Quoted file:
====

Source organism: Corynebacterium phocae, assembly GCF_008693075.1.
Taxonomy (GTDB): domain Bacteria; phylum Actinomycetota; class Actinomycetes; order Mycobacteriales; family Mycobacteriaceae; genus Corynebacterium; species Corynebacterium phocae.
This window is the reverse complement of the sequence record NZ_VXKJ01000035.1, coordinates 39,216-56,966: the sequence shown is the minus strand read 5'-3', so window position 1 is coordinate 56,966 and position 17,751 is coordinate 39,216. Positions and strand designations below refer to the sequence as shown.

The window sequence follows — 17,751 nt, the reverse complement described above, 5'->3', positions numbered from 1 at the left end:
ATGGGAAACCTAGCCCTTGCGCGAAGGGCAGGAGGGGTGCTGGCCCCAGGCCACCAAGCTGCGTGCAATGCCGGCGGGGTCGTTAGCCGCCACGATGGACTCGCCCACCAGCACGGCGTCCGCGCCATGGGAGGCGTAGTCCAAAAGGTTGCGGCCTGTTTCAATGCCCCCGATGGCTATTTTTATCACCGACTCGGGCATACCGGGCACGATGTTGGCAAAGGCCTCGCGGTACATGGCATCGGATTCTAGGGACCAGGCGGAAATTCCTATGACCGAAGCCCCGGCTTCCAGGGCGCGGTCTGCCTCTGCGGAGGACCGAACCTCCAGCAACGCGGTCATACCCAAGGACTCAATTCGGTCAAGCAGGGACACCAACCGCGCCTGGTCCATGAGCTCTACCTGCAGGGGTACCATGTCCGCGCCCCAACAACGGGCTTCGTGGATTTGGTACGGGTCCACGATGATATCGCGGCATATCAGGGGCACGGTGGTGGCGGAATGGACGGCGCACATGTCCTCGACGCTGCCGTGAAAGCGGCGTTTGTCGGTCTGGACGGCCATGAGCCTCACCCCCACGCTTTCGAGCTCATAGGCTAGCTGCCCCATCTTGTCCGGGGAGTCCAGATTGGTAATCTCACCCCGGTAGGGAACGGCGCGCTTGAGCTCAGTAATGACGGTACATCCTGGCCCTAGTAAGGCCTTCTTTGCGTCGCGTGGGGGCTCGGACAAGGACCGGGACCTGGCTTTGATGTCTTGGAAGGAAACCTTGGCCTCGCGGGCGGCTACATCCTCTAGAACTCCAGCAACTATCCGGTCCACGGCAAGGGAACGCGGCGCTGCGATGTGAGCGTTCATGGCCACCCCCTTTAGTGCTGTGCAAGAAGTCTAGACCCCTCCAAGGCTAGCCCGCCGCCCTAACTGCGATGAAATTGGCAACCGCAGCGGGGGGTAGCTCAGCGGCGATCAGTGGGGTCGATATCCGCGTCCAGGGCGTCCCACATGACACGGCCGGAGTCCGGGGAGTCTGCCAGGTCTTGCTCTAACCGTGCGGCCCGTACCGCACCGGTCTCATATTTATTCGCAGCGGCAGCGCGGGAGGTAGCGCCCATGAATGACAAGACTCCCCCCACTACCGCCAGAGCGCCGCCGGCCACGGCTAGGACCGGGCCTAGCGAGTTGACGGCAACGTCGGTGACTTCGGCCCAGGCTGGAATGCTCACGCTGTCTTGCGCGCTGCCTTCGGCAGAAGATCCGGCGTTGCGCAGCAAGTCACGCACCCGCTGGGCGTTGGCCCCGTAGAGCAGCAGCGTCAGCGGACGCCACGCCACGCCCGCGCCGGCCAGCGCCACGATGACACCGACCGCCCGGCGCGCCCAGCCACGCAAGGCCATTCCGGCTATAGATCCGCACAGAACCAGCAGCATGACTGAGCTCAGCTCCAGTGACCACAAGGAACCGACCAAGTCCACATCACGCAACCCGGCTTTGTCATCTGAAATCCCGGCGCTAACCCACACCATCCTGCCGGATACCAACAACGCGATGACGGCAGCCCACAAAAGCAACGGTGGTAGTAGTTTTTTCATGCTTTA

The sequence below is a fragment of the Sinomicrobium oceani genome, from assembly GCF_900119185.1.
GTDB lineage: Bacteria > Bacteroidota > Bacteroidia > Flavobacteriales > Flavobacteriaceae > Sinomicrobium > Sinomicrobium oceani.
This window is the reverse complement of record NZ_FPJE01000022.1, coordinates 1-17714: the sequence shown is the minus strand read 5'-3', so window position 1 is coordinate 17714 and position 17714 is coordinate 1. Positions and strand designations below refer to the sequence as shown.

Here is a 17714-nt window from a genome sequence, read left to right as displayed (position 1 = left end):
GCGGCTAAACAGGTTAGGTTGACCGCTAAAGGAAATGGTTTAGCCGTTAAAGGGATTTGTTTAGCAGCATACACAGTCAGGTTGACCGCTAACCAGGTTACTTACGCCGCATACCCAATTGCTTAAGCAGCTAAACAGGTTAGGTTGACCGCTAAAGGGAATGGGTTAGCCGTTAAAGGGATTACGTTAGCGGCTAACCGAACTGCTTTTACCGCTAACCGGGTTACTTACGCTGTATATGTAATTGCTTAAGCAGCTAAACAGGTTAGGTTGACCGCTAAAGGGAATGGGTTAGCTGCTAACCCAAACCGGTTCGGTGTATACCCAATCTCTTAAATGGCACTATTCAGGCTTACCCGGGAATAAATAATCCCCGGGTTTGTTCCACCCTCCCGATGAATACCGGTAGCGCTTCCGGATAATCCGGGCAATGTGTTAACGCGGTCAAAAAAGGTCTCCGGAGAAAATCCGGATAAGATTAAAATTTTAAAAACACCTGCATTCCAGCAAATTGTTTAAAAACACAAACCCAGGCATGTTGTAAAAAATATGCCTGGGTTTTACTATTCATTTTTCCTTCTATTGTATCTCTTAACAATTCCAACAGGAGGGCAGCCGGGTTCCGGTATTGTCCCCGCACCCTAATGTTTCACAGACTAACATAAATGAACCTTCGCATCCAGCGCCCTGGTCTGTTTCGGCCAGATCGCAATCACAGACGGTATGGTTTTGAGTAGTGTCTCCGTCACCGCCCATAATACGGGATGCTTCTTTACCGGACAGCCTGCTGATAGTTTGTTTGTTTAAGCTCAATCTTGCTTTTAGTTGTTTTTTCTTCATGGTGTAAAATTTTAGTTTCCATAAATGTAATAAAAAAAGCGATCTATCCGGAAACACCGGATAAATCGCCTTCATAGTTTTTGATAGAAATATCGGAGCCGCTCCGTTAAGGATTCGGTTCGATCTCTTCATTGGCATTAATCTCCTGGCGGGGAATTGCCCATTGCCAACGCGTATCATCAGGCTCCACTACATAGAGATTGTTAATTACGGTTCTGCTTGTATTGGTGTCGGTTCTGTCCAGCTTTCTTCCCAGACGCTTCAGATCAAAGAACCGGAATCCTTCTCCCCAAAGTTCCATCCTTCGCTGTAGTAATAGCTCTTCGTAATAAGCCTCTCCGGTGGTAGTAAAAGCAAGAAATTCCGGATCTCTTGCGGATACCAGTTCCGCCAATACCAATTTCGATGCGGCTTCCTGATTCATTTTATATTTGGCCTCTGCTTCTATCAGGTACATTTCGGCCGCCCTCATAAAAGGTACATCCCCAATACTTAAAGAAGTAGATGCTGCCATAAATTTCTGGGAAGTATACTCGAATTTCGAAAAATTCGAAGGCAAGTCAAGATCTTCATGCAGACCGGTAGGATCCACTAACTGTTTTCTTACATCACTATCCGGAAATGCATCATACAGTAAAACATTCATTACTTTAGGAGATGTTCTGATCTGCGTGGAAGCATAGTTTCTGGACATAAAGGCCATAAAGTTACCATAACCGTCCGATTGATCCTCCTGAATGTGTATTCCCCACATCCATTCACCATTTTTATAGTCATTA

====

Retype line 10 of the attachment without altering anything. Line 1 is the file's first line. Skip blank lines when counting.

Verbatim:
GCGGCTAAACAGGTTAGGTTGACCGCTAAAGGAAATGGTTTAGCCGTTAAAGGGATTTGTTTAGCAGCATACACAGTCAGGTTGACCGCTAACCAGGTTACTTACGCCGCATACCCAATTGCTTAAGCAGCTAAACAGGTTAGGTTGACCGCTAAAGGGAATGGGTTAGCCGTTAAAGGGATTACGTTAGCGGCTAACCGAACTGCTTTTACCGCTAACCGGGTTACTTACGCTGTATATGTAATTGCTTAAGCAGCTAAACAGGTTAGGTTGACCGCTAAAGGGAATGGGTTAGCTGCTAACCCAAACCGGTTCGGTGTATACCCAATCTCTTAAATGGCACTATTCAGGCTTACCCGGGAATAAATAATCCCCGGGTTTGTTCCACCCTCCCGATGAATACCGGTAGCGCTTCCGGATAATCCGGGCAATGTGTTAACGCGGTCAAAAAAGGTCTCCGGAGAAAATCCGGATAAGATTAAAATTTTAAAAACACCTGCATTCCAGCAAATTGTTTAAAAACACAAACCCAGGCATGTTGTAAAAAATATGCCTGGGTTTTACTATTCATTTTTCCTTCTATTGTATCTCTTAACAATTCCAACAGGAGGGCAGCCGGGTTCCGGTATTGTCCCCGCACCCTAATGTTTCACAGACTAACATAAATGAACCTTCGCATCCAGCGCCCTGGTCTGTTTCGGCCAGATCGCAATCACAGACGGTATGGTTTTGAGTAGTGTCTCCGTCACCGCCCATAATACGGGATGCTTCTTTACCGGACAGCCTGCTGATAGTTTGTTTGTTTAAGCTCAATCTTGCTTTTAGTTGTTTTTTCTTCATGGTGTAAAATTTTAGTTTCCATAAATGTAATAAAAAAAGCGATCTATCCGGAAACACCGGATAAATCGCCTTCATAGTTTTTGATAGAAATATCGGAGCCGCTCCGTTAAGGATTCGGTTCGATCTCTTCATTGGCATTAATCTCCTGGCGGGGAATTGCCCATTGCCAACGCGTATCATCAGGCTCCACTACATAGAGATTGTTAATTACGGTTCTGCTTGTATTGGTGTCGGTTCTGTCCAGCTTTCTTCCCAGACGCTTCAGATCAAAGAACCGGAATCCTTCTCCCCAAAGTTCCATCCTTCGCTGTAGTAATAGCTCTTCGTAATAAGCCTCTCCGGTGGTAGTAAAAGCAAGAAATTCCGGATCTCTTGCGGATACCAGTTCCGCCAATACCAATTTCGATGCGGCTTCCTGATTCATTTTATATTTGGCCTCTGCTTCTATCAGGTACATTTCGGCCGCCCTCATAAAAGGTACATCCCCAATACTTAAAGAAGTAGATGCTGCCATAAATTTCTGGGAAGTATACTCGAATTTCGAAAAATTCGAAGGCAAGTCAAGATCTTCATGCAGACCGGTAGGATCCACTAACTGTTTTCTTACATCACTATCCGGAAATGCATCATACAGTAAAACATTCATTACTTTAGGAGATGTTCTGATCTGCGTGGAAGCATAGTTTCTGGACATAAAGGCCATAAAGTTACCATAACCGTCCGATTGATCCTCCTGAATGTGTATTCCCCACATCCATTCACCATTTTTATAGTCATTA